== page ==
The Nagas

Hill Peoples of Northeast India

Project Introduction The Naga Database

book : 'Konyak Nagas' by Christoph von Furer-Haimendorf, (1969)

caption: head hunting
caption: key to prosperity; epidemic disease
medium: books
ethnicgroup: Konyak
person: Furer-Haimendorf/ C.
date: 1969
refnum: with permission from Holt, Rinehart & Winston, New York99:1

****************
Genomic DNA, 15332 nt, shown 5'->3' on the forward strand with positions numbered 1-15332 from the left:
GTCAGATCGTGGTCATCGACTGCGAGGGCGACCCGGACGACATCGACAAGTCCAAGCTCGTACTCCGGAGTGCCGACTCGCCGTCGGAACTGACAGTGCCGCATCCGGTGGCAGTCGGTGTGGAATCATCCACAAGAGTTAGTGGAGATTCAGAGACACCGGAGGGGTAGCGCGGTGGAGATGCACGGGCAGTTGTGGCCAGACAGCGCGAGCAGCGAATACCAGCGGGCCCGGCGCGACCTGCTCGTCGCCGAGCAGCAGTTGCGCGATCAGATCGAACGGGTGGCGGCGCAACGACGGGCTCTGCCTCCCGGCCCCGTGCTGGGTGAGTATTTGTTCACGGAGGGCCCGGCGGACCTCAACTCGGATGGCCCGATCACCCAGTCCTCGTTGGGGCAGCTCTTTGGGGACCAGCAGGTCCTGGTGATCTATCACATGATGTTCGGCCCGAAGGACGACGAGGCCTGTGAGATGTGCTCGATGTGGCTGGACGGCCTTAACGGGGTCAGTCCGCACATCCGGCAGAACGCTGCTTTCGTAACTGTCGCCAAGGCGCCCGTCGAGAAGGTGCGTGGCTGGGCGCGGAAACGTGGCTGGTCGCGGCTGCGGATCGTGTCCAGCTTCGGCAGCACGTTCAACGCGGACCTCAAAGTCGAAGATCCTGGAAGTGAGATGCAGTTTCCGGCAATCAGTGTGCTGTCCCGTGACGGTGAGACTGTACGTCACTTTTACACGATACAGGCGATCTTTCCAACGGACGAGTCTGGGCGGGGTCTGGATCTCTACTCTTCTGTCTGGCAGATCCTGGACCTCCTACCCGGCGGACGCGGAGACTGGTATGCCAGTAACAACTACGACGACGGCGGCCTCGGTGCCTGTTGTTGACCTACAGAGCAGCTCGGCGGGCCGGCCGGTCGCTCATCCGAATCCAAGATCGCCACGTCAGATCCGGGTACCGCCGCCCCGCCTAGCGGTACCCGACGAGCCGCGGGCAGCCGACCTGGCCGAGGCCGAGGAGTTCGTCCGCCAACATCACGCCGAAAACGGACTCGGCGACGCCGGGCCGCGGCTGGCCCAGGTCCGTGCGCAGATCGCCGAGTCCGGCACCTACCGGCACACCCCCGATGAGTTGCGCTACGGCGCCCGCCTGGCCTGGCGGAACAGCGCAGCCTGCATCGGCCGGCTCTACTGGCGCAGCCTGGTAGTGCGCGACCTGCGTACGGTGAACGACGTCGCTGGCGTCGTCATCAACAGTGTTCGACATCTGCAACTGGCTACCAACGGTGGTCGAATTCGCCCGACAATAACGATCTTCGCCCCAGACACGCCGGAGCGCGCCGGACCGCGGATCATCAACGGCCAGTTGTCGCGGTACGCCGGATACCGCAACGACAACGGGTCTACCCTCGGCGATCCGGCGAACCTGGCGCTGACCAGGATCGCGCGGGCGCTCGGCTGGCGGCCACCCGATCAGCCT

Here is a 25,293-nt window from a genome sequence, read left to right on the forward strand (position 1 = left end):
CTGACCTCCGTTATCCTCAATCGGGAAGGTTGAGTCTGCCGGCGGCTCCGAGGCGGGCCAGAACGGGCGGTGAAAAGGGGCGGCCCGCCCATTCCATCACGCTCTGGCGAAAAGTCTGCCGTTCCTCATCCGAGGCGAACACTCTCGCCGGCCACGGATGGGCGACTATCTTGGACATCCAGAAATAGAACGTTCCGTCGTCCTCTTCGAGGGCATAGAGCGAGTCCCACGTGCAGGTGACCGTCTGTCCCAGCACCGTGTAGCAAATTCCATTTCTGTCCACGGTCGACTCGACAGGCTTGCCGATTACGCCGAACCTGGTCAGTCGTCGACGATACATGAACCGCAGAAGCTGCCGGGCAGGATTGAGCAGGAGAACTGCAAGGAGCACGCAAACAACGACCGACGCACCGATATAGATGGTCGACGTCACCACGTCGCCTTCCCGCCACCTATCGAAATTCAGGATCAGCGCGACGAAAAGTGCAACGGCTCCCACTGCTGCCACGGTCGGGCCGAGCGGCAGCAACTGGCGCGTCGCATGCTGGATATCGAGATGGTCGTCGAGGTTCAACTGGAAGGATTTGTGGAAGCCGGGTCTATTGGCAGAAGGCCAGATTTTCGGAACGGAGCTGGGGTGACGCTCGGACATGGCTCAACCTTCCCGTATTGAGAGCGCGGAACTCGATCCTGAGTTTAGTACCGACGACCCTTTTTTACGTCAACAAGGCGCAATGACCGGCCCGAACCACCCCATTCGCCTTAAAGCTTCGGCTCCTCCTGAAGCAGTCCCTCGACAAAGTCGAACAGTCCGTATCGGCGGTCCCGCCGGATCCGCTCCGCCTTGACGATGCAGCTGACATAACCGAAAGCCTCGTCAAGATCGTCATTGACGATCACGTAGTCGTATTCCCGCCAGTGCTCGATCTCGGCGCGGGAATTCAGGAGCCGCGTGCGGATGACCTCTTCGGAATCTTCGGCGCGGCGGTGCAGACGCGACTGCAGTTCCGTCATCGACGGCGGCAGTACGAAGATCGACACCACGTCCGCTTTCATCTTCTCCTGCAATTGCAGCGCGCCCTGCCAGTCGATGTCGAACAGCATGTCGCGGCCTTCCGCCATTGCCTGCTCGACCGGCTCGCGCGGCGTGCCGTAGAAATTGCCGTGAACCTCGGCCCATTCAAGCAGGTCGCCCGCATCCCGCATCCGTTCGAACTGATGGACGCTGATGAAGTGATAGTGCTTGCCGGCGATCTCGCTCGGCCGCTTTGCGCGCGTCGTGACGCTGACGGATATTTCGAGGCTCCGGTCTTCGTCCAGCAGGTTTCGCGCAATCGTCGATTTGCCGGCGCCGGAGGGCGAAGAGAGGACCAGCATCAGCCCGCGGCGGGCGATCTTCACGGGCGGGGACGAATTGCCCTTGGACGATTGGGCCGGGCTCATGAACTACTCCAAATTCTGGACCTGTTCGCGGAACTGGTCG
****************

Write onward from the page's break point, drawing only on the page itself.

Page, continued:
text: Konyaks were firmly convinced that the capturing of heads was essential for the well-being of a village and that a community which failed over a period of years to bring in a head would suffer a decline in prosperity. The men of Wakching and other villages of administered territory where Pax Britannica had brought raiding to an end often complained that their inability to capture human heads had resulted in a deterioration of health and general well-being. Their observation was probably accurate, for not only had life lost much of its zest, but increased contacts with the people of the plains had facilitated the spread of epidemics. In the days of head-hunting Naga villages had been very isolated, and as there was little traffic, epidemics seldom affected more than a limited area. With the ban on feuding, however, travel between villages became safer, epidemics spread more widely, and the toll of death from smallpox, dysentery, and cholera was much heavier than the losses sustained in the past as the result of sporadic head-hunting raids.